Some people view checksums as a kind of hashing but take note that most will have no guarantee not to generate collisions (different inputs, same result).
A programmer writing a checksum algorithm should use one's complement addition if one is willing to sacrifice error detection effectiveness for speed, Fletcher-32 checksum for a balance of speed and error detection, CRC-32 for better error detection. A programmer should use a MAC or digital signature—typically involving a cryptographically secure hash such as SHA-256 or SHA-3 -- if one is willing to run a little slower in order to detect malicious alterations to data. Such hashes are covered in a later chapter, Hashing.
Cyclic Redundancy Checks[edit | edit source]
- CRC16 CCITT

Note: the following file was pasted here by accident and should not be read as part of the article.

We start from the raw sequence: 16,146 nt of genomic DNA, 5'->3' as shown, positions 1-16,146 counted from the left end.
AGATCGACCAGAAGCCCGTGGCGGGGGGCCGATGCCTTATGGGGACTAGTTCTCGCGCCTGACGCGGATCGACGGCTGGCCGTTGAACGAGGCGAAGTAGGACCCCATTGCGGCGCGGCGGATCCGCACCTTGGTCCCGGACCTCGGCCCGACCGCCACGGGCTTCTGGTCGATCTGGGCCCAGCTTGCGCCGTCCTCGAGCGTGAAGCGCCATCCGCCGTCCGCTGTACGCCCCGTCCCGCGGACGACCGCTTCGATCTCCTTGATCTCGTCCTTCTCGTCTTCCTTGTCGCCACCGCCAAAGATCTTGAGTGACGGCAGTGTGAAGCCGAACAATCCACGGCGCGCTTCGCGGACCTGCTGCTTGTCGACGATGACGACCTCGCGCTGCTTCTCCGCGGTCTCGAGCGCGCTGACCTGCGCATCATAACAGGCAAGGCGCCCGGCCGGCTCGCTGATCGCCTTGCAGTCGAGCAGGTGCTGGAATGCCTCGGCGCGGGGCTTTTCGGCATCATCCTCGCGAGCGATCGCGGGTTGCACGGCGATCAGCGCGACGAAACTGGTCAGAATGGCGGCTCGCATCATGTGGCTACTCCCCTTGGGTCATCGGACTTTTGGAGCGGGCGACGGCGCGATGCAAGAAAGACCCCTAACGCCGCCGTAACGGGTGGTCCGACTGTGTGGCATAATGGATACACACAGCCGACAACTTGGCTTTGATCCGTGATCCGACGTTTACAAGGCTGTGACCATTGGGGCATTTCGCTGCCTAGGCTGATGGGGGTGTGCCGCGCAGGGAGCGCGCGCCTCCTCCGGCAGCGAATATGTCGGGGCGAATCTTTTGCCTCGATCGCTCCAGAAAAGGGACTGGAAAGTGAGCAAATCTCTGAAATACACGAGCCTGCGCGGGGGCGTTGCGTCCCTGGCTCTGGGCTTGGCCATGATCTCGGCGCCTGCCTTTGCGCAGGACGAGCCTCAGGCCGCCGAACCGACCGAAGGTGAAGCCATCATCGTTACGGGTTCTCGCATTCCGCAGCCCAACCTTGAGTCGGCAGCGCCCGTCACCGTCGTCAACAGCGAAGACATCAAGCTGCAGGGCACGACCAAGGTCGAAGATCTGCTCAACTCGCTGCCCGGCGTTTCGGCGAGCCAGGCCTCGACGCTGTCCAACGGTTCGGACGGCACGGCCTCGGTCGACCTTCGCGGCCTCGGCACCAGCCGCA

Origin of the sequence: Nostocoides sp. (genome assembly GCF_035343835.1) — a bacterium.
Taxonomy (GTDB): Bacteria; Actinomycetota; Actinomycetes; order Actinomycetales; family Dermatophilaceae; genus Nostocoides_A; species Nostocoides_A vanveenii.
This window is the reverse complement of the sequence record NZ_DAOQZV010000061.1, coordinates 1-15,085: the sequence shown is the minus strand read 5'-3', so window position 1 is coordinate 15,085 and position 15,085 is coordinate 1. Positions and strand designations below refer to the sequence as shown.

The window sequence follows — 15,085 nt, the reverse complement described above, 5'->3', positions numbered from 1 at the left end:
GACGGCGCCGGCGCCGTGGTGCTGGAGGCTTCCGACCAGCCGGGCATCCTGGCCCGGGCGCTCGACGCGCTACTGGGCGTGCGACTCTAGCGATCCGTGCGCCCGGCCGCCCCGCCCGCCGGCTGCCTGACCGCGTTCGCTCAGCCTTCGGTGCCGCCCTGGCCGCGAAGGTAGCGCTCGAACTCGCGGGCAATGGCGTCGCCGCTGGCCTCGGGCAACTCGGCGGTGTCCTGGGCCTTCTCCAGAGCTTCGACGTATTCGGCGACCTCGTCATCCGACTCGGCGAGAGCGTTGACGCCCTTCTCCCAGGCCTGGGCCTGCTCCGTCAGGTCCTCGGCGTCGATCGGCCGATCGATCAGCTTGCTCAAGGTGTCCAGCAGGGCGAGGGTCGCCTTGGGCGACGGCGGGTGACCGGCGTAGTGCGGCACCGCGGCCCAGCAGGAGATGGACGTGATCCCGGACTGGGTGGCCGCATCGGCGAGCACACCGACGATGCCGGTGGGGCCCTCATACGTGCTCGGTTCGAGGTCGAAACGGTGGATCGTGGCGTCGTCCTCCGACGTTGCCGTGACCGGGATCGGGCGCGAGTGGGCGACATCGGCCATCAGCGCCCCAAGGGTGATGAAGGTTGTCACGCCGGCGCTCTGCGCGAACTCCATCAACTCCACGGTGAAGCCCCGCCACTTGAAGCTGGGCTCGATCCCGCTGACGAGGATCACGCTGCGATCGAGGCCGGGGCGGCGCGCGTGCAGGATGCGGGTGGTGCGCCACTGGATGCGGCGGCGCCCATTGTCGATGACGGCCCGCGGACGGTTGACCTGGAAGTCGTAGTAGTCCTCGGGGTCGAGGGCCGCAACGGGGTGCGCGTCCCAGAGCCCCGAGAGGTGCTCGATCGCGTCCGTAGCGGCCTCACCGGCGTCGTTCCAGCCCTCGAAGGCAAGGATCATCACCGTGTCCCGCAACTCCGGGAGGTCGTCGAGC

- CRC16 XModem
- CRC32 / FCS32 - commonly used in Ethernet and PKZip-compatible archiving
Further reading[edit | edit source]
- Theresa C. Maxino. "The Effectiveness of Checksums for Embedded Networks" compares the error detection effectiveness of commonly used checksums: exclusive or (XOR), two's complement addition, ones' complement addition, Fletcher checksum, Adler checksum, and cyclic redundancy codes (CRC) ... briefly mentions that "weighted sum codes" might be just as good as CRC in error detection but with lower computational cost ... discusses common misconceptions about error check codes.